The Homestation Instrumentation Training System sends geo-referenced data to a central control point, tracking when and where soldiers shoot or get shoot. (U.S. Army)
Several U.S. Army posts will get a new tool that combines live, virtual and constructive (LVC) training if leaders at the National Simulation Center at Fort Leavenworth, Kan., are satisfied with the first field test.
Dubbed the Integrated Training Environment (ITE), the new tool was put through its paces Sept. 10-28 by some 600 soldiers from the Black Jack Brigade at their home station of Fort Hood, Texas. The first two weeks included setup and preliminary tests, while the final week brought all the components together in a live exercise.
Lt. Col. Shane Cipolla, a project lead at the National Simulation Center who is evaluating the system, said the exercise has gone well and all signs suggest leaders will approve the ITE.
“Everything is pointing to that, yes,” Cipolla said.
The ITE links multiple simulators and live players so they can interact in a seemingly expansive exercise. In the live portion, soldiers engage in battles while wearing high-tech laser tag systems that send geo-referenced data back to a central control point, tracking when and where people shoot or get shot.
The virtual portion includes various simulators, such as the Aviation Combined Arms Tactical Trainer, a helicopter simulator; and the Close Combat Tactical Trainer, which simulates tanks.
The constructive training components, where soldiers control computer-generated forces, combine with the live and virtual data at a central command point. Commanders can then make decisions based on all of the amassed information — and the various LVC components will be indistinguishable from one another.
The ITE, if approved, will mark a big step forward for LVC. While such training is currently possible, it is often done in one-off scenarios at individual locations.
“Today, it takes a tremendous amount of time and effort to bring in the technical engineering staff to be able to integrate those systems,” said Col. John Janiszewski, Army Training and Doctrine Command’s capability manager for the ITE.
The big difference is the ITE’s use of the Live, Virtual, Constructive Integrating Architecture (LVC-IA), a set of design standards by prime contractor Cole Engineering Services that makes communication between the various simulations easier and faster.
“With the LVC-IA, that is going to be a software package that is going to reduce the time and preparation required to execute a training event,” Janiszewski said.
While cheaper, streamlined LVC events are the goal for multiple Army posts, the field test must first be approved.
On the exercise’s second day, the commander of the testing troops praised the system.
“Our staff at battalion and brigade level are definitely getting a lot out of this exercise,” said Col. Robert Whittle, commander of the Black Jack Brigade, which is the 2nd Brigade Combat Team, 1st Cavalry Division. “It’s been helpful for us, frankly, from a real-world training perspective.”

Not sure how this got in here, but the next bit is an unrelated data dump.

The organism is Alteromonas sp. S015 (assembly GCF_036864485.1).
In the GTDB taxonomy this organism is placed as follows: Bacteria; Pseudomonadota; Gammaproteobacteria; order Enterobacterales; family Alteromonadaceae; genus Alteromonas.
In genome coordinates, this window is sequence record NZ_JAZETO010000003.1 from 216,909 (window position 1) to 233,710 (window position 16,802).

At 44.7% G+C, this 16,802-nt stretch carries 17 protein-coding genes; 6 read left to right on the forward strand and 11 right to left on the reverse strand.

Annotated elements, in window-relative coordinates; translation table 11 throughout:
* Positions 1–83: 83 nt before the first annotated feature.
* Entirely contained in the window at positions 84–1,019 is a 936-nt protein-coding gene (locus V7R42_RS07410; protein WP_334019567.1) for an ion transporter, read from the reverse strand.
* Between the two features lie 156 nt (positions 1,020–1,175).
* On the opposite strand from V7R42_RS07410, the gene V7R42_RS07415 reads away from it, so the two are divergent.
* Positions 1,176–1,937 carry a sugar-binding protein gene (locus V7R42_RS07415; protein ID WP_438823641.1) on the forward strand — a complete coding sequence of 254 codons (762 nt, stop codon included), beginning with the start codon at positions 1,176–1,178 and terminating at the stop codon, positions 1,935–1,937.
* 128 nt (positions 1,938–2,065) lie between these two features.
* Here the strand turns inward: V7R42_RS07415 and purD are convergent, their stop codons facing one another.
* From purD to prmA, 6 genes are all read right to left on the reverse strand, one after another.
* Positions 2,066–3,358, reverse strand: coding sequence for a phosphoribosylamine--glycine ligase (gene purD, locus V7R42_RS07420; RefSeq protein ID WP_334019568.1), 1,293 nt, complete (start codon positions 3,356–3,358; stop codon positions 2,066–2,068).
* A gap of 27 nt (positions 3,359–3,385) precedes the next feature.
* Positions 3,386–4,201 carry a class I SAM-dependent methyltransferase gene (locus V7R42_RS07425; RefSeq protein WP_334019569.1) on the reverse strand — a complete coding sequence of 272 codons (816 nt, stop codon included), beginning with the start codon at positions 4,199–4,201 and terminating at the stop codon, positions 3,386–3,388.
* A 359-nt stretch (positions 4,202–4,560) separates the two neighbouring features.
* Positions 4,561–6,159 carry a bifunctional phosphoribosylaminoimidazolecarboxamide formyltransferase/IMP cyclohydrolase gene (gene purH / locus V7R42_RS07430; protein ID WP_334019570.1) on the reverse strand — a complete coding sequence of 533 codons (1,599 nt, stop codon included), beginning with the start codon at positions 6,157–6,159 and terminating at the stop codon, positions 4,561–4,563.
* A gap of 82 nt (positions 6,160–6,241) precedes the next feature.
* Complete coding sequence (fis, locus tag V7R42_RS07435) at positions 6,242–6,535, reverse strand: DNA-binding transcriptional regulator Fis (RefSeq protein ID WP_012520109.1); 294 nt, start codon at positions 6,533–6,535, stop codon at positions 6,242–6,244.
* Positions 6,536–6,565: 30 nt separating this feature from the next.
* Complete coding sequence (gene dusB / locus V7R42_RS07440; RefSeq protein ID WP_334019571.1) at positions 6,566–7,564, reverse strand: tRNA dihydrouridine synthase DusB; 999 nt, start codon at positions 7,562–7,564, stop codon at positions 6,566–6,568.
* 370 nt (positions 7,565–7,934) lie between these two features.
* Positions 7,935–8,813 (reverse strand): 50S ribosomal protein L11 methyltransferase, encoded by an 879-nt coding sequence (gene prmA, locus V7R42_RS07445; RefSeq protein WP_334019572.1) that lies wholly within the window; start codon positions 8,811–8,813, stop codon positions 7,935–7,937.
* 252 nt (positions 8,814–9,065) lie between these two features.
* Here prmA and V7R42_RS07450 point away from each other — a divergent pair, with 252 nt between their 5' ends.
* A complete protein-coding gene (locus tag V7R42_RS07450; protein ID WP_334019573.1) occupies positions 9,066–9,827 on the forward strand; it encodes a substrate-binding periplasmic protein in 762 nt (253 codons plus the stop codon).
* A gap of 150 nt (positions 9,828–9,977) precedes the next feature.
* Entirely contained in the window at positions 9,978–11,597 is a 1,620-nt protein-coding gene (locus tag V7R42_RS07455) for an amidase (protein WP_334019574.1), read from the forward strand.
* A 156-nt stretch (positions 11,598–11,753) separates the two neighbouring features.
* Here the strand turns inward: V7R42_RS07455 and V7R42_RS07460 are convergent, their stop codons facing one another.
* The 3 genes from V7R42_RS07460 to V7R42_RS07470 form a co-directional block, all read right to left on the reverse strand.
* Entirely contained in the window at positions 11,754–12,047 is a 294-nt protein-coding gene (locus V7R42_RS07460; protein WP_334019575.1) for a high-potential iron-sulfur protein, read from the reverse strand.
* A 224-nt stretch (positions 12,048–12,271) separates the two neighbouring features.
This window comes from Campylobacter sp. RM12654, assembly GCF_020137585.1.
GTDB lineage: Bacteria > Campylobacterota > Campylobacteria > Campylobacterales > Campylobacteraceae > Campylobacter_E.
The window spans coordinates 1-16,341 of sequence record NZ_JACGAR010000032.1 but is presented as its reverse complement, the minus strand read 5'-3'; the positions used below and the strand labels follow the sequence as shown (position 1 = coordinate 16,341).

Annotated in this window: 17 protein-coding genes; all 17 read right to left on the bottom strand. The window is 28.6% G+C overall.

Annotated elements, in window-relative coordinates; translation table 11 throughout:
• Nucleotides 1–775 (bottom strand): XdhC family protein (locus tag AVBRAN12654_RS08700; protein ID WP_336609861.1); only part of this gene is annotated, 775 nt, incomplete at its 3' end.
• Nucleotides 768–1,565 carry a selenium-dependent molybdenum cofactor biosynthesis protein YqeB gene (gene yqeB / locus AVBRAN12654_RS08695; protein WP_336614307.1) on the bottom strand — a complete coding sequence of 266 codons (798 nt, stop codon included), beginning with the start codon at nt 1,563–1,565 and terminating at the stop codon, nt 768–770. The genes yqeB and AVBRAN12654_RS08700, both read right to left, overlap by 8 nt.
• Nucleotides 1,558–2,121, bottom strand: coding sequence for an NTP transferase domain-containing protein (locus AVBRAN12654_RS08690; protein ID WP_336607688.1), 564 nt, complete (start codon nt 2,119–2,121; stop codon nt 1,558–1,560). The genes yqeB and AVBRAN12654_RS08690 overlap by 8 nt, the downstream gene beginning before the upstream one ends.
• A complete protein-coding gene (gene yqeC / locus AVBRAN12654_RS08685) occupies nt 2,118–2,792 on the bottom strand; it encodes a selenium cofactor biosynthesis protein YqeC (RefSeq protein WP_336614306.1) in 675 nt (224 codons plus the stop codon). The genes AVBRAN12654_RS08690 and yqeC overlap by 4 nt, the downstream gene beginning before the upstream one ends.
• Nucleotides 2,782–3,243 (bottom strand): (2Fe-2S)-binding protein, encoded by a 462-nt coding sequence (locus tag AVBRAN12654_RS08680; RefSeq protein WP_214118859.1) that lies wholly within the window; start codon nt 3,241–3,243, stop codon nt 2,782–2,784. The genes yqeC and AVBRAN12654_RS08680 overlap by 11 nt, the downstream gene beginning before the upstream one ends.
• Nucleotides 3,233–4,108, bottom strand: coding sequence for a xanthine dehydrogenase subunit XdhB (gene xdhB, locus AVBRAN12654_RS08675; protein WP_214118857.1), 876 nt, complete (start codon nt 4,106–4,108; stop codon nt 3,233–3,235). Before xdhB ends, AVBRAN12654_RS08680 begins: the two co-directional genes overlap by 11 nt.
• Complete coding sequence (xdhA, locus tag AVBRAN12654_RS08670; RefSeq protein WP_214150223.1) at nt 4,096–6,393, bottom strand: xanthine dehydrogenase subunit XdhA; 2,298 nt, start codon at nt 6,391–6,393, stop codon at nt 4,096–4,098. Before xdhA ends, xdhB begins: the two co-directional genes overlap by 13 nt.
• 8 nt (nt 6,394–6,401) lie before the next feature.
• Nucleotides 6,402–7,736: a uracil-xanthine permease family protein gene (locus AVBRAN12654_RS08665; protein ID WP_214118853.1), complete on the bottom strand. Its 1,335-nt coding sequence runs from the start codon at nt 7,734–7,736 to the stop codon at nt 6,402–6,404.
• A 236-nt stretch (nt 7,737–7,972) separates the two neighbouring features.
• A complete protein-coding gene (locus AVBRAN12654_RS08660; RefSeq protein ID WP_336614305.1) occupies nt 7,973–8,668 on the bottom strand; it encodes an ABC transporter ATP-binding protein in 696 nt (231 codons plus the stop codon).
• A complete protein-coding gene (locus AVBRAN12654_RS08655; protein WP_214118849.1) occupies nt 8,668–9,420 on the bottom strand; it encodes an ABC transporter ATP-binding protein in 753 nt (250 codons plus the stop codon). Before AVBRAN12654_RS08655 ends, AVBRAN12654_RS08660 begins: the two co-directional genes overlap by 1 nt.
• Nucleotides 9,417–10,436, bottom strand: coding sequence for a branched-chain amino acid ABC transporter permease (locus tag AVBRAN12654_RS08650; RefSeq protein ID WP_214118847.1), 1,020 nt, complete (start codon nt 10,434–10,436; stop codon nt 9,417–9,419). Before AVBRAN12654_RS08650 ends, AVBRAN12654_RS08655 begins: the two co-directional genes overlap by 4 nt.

In particular, evaluators are looking to see if the simulation is realistic, speeds up training, and trains multiple levels of troops.
“I don’t want to underestimate the challenges there are when you integrate multiple software programs that were not designed to interact together,” Janiszewski said. “Consider the challenges you would have if you tried to integrate an Apple Mac operating system with a Windows-based PC system.”
Part of the testing process is figuring out what the integrated architecture can and cannot synthesize. One glitch the team has found is miscommunication between the virtual and constructive components when a minefield is involved.
In the next few weeks, Cipolla and Janiszewski will compile a report that analyzes how well the ITE met training requirements.
If all goes well, the Army plans to field four iterations of the ITE. The first will go to Fort Hood on Dec. 14 and incorporate as many lessons from the field test as possible. In 2013, the system is scheduled to roll out to Fort Bliss, Texas; Fort Campbell, Ky.; Fort Drum, N.Y.; and South Korea.
Each iteration has roughly a two-year development cycle, so the plan extends to 2018 or so. While Army developers are focused on improving the primary functionality of the system, there is thought to eventually introducing additional features, such as gaming and distributed training.
The U.S. military is putting an emphasis on home station training and the ability to train multiple levels of the military together simultaneously. Creating this realistic, expansive type of training requires not only simulation, but also that the various simulators can talk to one another. Interoperability is key for the military, but various levels of technology and security often make it a challenge.
“The state-of-the-art interoperability in the military is at a much different level than we’re used to day to day,” said Gene Colabatistto, head of the military training and simulation group at CAE, the company that developed the common database to improve interoperability and data sharing between sims. “No matter who you buy your phone from, you can always make a phone call. That’s extraordinary from an engineering perspective. The military’s not close to that.”
Army officials hope that the ITE will help improve this level of interoperability between sims, saving time and money during training.
“I think we really feel comfortable about our program being able to — in the long term — save the Army money,” said Cipolla, who added that the program spends roughly $8 million in research, development, testing and evaluation per year.